Acting was awesome, but wasn’t matched by writing

Spamalot performed by the Portsmouth Players
Spamalot performed by the Portsmouth Players
A meeting of the Churches Homesless Action group in St Mary's Church. Picture: Keith Woodland

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It’s a really tricky one when you go to watch a show based on a TV series. All those emotions and layers and history come into play.

It must be hard for the performers too – are they playing the character, or the actress/ actor who played the character? And how is that going to work out for the audience?

There is space for pushing boundaries with theatre and saying something about society. But there’s also plenty of room for work which makes people laugh

I have seen a variety of shows like this with varying degrees of success, from ’Allo ’Allo and Fawlty Towers to The Vicar of Dibley and then, last weekend, Spamalot.

Here’s the thing about me. I’m very easy-going when it comes to theatrical tastes.

There are plenty of people who appear to look down on popular culture as somehow below the standard when it comes to theatre.

Me? I think there’s nothing wrong with pop culture. The more people who like it, the merrier.

Yes, there is space for pushing boundaries with theatre and saying something about society. But there’s also plenty of room for work which makes people laugh.

In that vein of popular culture, I had the pleasure of seeing Spamalot at the Kings Theatre in Southsea.

I’ve not seen this before, but I do love a bit of Monty Python and can, like two-thirds of the population, quote many scenes with varying degrees of accuracy.

Let me make sure you get this straight. The actors and actresses were awesome. The set was great, the music was outstanding.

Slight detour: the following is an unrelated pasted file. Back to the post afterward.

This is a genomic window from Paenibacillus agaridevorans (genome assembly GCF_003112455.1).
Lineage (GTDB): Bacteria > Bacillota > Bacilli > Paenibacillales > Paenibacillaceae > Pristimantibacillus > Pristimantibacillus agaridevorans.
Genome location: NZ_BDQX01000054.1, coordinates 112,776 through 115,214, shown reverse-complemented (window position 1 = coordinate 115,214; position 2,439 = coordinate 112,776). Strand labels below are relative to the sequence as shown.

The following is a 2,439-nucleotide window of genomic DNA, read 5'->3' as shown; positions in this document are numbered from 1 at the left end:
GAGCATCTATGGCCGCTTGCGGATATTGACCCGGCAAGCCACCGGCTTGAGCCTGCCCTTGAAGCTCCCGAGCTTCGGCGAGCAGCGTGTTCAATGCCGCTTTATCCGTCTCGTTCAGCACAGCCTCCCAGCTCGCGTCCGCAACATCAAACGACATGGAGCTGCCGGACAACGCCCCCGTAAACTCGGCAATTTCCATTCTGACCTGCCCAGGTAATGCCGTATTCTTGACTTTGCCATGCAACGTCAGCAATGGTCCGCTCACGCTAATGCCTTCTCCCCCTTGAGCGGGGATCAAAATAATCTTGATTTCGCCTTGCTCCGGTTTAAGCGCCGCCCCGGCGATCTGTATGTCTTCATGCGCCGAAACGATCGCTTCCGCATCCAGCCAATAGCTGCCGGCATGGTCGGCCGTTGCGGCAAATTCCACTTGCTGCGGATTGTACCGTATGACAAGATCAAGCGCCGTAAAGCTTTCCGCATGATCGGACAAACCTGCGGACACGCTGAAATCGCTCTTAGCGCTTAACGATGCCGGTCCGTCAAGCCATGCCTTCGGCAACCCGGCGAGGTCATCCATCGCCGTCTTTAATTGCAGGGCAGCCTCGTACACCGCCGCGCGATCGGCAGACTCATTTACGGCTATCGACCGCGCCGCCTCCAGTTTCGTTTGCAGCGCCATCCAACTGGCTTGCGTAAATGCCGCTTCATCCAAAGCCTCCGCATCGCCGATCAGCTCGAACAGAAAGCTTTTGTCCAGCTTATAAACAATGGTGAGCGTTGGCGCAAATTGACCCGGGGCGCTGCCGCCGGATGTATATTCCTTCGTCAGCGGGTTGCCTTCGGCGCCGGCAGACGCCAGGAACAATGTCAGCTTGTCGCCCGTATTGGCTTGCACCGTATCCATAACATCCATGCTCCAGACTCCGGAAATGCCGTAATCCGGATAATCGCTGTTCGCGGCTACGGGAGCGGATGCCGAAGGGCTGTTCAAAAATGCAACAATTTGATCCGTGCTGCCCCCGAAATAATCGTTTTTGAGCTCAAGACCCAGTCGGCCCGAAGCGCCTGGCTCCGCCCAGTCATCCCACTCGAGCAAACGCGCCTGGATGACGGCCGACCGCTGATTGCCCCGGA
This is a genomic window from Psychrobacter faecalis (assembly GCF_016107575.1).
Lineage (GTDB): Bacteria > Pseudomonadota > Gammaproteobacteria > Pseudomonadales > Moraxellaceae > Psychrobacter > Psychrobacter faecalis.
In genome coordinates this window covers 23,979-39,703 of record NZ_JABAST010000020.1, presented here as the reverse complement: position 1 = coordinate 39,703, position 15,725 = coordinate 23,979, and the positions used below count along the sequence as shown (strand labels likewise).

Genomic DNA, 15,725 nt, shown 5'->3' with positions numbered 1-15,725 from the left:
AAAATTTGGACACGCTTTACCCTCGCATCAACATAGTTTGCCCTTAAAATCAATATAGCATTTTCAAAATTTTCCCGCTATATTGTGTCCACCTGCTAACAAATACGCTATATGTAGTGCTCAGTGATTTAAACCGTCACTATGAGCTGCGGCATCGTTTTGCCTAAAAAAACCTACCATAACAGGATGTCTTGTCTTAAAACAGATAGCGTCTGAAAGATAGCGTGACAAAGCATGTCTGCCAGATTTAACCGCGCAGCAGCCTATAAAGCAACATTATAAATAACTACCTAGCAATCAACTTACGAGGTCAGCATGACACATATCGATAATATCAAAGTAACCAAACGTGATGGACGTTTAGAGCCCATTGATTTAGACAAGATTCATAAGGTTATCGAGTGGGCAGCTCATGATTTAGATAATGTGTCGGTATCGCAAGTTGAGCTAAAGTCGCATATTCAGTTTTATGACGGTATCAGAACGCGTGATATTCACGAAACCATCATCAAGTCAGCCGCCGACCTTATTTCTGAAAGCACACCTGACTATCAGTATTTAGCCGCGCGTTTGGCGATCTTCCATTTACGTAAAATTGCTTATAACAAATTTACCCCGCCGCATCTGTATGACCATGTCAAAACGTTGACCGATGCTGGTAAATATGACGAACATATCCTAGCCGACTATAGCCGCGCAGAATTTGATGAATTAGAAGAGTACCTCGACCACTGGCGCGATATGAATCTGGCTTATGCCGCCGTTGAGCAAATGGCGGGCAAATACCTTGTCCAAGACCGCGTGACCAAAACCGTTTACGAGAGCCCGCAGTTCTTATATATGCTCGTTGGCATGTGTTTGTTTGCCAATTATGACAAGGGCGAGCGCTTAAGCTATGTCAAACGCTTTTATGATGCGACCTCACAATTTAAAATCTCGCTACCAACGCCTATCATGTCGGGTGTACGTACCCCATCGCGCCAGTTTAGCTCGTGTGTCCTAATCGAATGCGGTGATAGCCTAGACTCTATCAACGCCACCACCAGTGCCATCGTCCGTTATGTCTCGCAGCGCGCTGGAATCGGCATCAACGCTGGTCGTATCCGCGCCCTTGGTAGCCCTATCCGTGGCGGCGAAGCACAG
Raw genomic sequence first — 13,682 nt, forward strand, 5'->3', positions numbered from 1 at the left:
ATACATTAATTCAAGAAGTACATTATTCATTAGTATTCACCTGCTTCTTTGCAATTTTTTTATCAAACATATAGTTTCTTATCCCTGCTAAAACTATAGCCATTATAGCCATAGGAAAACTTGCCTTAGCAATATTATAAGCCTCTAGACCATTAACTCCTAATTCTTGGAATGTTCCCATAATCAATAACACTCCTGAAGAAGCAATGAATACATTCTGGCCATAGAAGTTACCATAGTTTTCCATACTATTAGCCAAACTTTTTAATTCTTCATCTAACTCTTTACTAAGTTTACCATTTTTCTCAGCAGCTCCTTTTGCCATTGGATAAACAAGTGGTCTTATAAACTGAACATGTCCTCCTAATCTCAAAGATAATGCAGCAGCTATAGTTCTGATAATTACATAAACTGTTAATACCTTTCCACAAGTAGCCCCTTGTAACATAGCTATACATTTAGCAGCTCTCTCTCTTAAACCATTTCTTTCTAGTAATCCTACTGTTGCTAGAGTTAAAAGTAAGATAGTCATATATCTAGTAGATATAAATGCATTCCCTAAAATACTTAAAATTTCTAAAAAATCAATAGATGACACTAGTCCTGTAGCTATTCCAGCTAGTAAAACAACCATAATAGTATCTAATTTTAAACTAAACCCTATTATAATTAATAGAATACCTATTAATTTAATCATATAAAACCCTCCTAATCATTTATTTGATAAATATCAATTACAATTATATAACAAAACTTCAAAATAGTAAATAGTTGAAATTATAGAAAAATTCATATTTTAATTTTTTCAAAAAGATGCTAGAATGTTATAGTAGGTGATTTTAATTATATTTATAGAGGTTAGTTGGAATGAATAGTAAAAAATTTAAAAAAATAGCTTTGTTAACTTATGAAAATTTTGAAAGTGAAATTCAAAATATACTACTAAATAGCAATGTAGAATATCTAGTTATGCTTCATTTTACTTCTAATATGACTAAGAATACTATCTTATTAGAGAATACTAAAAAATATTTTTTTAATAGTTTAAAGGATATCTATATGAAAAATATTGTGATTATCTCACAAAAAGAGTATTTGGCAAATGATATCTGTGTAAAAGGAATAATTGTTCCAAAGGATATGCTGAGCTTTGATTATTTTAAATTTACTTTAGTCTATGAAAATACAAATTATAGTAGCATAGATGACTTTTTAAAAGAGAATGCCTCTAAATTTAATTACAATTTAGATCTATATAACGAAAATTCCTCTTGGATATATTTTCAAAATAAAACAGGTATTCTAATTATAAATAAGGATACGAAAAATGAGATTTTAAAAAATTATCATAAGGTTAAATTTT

There were so many pluses to the show – except for one and that was the writing.

The first half of Spamalot featured most of the quest for the Holy Grail in a delightfully predictable yet still (after all these years) side-splittingly funny show.

But then it went downhill script-wise as the second act descended from a great height into pantomime.

Such was the steepness of this drop, the cast were being heckled from the back by a man imploring them not to ruin it.

As it goes, I’d probably not bother with the second half of the show again.

But I certainly would bother with the Portsmouth Players (who put the show on).

They were excellent and well worth a watch.

WITH THREE CHILDREN TO FEED, I’M BACK MAKING FRUIT CAKES

I’ve returned to making fruit cakes on a weekly basis.

My mum did this when I was growing up and I took up the challenge when I lived in Scotland as it seemed like the right thing to do in the wilds of Fife.

Then I thought, hang on, I’m 25, so I got on with making cupcakes instead.

But now the economics of fruit cake have pinged into my life as I have three giant children who have a habit of eating all the biscuits in the kitchen, quickly followed by all meats, cheese and bread.

So I’ve returned to boiling the fruit, lining a pan and concocting a treacly, filling delight.

It fills tummies and the house with a heavenly scent.

While I admit I’m not Mr Kipling, it seems to be going down well.

IT’S NOT ONLY WOMEN WHO PILE ON THE POUNDS - IT’S MEN TOO

Another week, another report on obesity.

The latest one is about large people – which includes me at my highest-ever weight – seeing distances differently than their skinnier counterparts, thus believing that more effort is actually required to, say, walk, run or cycle a given distance.

So, seemingly, they don’t then do the exercise. What’s annoyed me is the choice of image used to illustrate this story.

It’s women. In fact, it always seems to be women, spilling out of their too-tight tops and bottoms, with far more on display that was perhaps intended.

Give females a break. It’s not only us that pile on the pounds, it’s men too. Put them in their too-small clothes and use that for a change.